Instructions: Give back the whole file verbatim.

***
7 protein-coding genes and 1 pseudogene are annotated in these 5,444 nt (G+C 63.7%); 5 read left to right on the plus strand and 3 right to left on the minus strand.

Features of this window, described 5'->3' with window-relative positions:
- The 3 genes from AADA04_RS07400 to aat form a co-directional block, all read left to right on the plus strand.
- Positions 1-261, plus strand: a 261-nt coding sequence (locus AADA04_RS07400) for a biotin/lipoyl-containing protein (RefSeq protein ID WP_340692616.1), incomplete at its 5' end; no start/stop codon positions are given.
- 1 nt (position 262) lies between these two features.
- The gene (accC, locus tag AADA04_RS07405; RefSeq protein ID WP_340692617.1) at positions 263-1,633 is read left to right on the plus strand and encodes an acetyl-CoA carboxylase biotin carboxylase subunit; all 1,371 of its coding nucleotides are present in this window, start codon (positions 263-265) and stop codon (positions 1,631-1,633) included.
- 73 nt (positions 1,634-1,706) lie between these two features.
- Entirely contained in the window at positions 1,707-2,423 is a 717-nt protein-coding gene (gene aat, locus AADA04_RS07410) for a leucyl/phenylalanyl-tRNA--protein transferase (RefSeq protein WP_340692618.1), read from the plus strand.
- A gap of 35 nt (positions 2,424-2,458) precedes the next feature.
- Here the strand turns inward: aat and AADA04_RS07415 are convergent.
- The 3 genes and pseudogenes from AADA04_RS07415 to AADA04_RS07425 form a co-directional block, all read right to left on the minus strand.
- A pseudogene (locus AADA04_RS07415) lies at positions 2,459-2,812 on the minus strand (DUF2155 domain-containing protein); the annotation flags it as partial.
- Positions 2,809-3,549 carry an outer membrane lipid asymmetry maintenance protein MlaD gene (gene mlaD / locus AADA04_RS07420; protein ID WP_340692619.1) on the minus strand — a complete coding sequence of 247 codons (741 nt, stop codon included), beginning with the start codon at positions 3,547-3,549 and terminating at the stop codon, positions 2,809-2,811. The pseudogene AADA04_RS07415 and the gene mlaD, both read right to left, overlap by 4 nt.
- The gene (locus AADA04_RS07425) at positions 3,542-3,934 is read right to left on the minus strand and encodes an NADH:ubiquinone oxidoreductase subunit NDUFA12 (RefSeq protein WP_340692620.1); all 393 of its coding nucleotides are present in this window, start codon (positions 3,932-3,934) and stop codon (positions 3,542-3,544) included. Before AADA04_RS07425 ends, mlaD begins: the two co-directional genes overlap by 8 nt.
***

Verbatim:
7 protein-coding genes and 1 pseudogene are annotated in these 5,444 nt (G+C 63.7%); 5 read left to right on the plus strand and 3 right to left on the minus strand.

Features of this window, described 5'->3' with window-relative positions:
- The 3 genes from AADA04_RS07400 to aat form a co-directional block, all read left to right on the plus strand.
- Positions 1-261, plus strand: a 261-nt coding sequence (locus AADA04_RS07400) for a biotin/lipoyl-containing protein (RefSeq protein ID WP_340692616.1), incomplete at its 5' end; no start/stop codon positions are given.
- 1 nt (position 262) lies between these two features.
- The gene (accC, locus tag AADA04_RS07405; RefSeq protein ID WP_340692617.1) at positions 263-1,633 is read left to right on the plus strand and encodes an acetyl-CoA carboxylase biotin carboxylase subunit; all 1,371 of its coding nucleotides are present in this window, start codon (positions 263-265) and stop codon (positions 1,631-1,633) included.
- 73 nt (positions 1,634-1,706) lie between these two features.
- Entirely contained in the window at positions 1,707-2,423 is a 717-nt protein-coding gene (gene aat, locus AADA04_RS07410) for a leucyl/phenylalanyl-tRNA--protein transferase (RefSeq protein WP_340692618.1), read from the plus strand.
- A gap of 35 nt (positions 2,424-2,458) precedes the next feature.
- Here the strand turns inward: aat and AADA04_RS07415 are convergent.
- The 3 genes and pseudogenes from AADA04_RS07415 to AADA04_RS07425 form a co-directional block, all read right to left on the minus strand.
- A pseudogene (locus AADA04_RS07415) lies at positions 2,459-2,812 on the minus strand (DUF2155 domain-containing protein); the annotation flags it as partial.
- Positions 2,809-3,549 carry an outer membrane lipid asymmetry maintenance protein MlaD gene (gene mlaD / locus AADA04_RS07420; protein ID WP_340692619.1) on the minus strand — a complete coding sequence of 247 codons (741 nt, stop codon included), beginning with the start codon at positions 3,547-3,549 and terminating at the stop codon, positions 2,809-2,811. The pseudogene AADA04_RS07415 and the gene mlaD, both read right to left, overlap by 4 nt.
- The gene (locus AADA04_RS07425) at positions 3,542-3,934 is read right to left on the minus strand and encodes an NADH:ubiquinone oxidoreductase subunit NDUFA12 (RefSeq protein WP_340692620.1); all 393 of its coding nucleotides are present in this window, start codon (positions 3,932-3,934) and stop codon (positions 3,542-3,544) included. Before AADA04_RS07425 ends, mlaD begins: the two co-directional genes overlap by 8 nt.